"8. To do nothing different is to fail. To send more troops with a plan to hold ground and effect some semblance of peace is an attempt to show Iraqis that it can be done, life need not be simply one bombing after another. We need momentum in the right direction; there are few options now, including surrender. This is the right choice by the commander in chief.

"That is not to say I am not terribly disappointed in my president, I am. For years now I have defended his decision to invade Iraq because I understood his long term plans, recognized the advantage of having a foreign battlefield with which to engage fanaticism, and I agreed with his optimism that freedom is a natural yearning of the oppressed. I am less idealistic now, and find myself on that cusp where one side demands total and overwhelming military domination, the other - bringing our soldiers home. I am not a violent man, but if we will not change the rules of engagement so our soldiers can do their jobs with withering ferocity and efficiency, then bring them home..."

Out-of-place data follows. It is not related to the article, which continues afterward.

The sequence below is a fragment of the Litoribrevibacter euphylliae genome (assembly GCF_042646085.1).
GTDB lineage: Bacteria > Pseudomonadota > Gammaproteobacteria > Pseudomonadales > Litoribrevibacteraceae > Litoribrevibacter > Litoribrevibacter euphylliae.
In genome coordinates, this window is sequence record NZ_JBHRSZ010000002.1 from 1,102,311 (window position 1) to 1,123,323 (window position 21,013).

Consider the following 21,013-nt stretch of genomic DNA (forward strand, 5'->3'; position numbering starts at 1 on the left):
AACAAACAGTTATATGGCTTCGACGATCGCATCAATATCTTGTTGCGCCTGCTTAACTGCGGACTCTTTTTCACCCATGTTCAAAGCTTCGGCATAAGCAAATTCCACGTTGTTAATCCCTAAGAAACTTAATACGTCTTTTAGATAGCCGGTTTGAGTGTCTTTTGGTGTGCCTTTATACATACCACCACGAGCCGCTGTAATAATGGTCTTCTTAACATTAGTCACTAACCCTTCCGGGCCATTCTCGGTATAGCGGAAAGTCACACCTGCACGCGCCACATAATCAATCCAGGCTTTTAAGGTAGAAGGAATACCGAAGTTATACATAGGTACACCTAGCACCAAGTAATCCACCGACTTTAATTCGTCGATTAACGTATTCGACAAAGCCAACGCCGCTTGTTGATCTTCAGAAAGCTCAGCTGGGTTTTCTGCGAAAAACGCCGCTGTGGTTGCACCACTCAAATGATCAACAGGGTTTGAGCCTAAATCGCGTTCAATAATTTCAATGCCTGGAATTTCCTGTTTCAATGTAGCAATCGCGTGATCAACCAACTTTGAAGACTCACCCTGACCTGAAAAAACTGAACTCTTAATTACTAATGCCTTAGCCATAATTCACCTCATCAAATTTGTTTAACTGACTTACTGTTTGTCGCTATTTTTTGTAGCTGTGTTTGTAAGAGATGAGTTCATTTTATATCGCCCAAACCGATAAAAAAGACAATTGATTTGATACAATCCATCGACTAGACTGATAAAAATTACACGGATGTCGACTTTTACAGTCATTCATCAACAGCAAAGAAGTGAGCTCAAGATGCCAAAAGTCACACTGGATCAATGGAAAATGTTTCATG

Quick Thoughts:

1. The President admitted errors in judgment--but he remains unrepentant. He is staying the course, with adjustments.

2. The President did not change one mind in America last night.

3. The President is isolated. Congress cannot stop him, but they can make his life difficult via resolutions and hearings. The Democratic leadership strategy now is to foment debate and discontent in hopes of bending the will of the President.

4. As Democratic Party strategists admit, there is no political advantage to be gained through investing in this policy.

5. The "bi-partisan working group" to which the President referred consists of Joe Lieberman, a Senator from Connecticut and a former Democratic Vice Presidential nominee--just to name a few.